One thing to look forward to after the binge drinking years of our 20’s is the slow rise of book clubs we’ll probably join. Roll your eyes as you might, but don’t even pretend you’re better than the book club notion just because you esteem yourself above sharing an opinion on George Clooney’s engagement…or you are ‘so over’ caring about that one girl from college and her engagement…we like to call that— being bitter that others are committed to more than the Chicago hot dog stand every Saturday at the indoor mall. And if you weren’t committed to that; now you’re committed. You’re welcome, by the way.
But because I’m better than sharing my opinion about your engagements, I’ll suggest a book instead.
A big part of me just used you. I actually need to share my book here because sharing this book in my book clubs would be as well received as my first going-out, outfit choice. Which means to say, unanimous veto.
Matterhorn. It’s a Vietnam War novel taking place in the hearts of a marine platoon, ‘humping’ their way through the mountainous jungle.
The book is both frustrating and enthralling as you grow with the main character through the ins and outs of war. On very different, relatively-speaking levels, of course. Marlantes doesn’t scrap on the continuous war lingo and you often find yourself lost, to say the least. I, for one, didn’t realize until 396 pages in that a K-bar is not synonymous with our Cliff Bars but is actually an inedible piece of metal. And I still don’t know the exact use. Eventually, you’re taken by surprise when you don’t retreat two paragraphs to figure out what’s going on or rather learned, like many characters in the book, that ‘fake it til you make it’ is working advice.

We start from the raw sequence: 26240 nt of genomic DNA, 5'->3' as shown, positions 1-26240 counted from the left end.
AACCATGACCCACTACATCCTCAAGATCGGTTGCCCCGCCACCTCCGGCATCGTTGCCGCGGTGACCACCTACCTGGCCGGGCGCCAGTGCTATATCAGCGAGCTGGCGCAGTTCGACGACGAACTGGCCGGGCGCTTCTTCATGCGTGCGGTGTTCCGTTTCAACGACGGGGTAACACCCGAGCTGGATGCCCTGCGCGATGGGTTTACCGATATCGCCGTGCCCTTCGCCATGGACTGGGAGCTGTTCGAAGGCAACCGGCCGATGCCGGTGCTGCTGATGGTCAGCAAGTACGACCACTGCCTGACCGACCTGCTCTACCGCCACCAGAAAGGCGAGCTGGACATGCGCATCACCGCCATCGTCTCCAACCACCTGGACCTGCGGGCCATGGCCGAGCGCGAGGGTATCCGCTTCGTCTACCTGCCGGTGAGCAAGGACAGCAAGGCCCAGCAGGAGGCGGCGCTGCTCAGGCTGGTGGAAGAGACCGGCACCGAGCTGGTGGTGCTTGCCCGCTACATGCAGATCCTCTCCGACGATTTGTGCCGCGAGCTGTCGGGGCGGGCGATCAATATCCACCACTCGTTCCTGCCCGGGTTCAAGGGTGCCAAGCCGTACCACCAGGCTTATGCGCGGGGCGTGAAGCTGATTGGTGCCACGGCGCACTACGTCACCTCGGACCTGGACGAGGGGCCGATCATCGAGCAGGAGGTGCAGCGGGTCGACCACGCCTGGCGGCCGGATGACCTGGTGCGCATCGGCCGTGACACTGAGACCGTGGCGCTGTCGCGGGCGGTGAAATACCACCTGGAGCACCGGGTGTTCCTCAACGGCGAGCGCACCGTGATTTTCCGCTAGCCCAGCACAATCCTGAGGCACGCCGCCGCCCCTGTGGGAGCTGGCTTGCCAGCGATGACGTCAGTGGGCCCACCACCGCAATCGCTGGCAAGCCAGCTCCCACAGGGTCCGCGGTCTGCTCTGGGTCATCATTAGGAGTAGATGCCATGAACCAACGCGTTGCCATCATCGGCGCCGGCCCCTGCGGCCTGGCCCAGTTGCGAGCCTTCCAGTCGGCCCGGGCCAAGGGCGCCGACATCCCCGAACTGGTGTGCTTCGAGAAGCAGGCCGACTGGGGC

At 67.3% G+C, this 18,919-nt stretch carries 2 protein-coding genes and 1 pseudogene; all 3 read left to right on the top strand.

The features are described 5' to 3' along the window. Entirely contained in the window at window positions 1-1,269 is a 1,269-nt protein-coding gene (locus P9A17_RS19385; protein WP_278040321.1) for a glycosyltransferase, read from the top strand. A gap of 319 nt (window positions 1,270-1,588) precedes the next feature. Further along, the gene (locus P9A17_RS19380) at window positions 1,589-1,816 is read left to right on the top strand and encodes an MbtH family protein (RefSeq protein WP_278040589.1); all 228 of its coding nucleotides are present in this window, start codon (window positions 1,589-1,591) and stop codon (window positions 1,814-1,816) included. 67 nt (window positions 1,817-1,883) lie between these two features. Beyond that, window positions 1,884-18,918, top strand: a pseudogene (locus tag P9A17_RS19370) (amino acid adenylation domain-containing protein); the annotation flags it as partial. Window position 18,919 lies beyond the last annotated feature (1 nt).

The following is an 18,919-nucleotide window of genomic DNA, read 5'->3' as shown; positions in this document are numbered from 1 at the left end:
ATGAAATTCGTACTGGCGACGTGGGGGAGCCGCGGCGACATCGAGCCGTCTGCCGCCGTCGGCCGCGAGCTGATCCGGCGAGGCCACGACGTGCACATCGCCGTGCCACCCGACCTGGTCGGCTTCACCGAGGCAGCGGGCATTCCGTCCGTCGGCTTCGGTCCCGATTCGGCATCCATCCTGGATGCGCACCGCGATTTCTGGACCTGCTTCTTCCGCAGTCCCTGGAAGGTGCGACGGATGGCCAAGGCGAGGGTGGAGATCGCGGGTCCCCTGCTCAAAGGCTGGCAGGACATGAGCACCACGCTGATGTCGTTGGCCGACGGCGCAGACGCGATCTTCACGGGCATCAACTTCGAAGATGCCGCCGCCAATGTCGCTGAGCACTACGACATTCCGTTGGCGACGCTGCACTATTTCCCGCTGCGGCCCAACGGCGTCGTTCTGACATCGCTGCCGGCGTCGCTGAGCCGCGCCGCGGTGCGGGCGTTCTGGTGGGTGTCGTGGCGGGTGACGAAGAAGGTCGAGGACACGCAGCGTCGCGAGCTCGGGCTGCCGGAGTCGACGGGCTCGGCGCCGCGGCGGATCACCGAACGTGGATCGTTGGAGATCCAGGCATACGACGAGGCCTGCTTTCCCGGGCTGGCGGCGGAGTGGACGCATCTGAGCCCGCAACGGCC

The book is a must read if you enjoy war novels. It captures the mundane reality of the Vietnam War yet makes sure you know that you don’t really know. It makes the idea of Fraternity brothers’ forming an unspeakable bond from one week of hazing laughable. Maybe laughable was too mean, but the brotherhood established in the novel does make Greek Life look like a bunch of adults playing pretend.
It will not maintain your amazement on each page like the POW story of Unbroken but will maintain your continuous respect and leave you with tears you didn’t know were falling until the very last page.
Read it on your own time, or pretend you did, and then tell me through wine stained teeth if you think Senator G. Clooney has a good ring to it, ya book club enthusiast.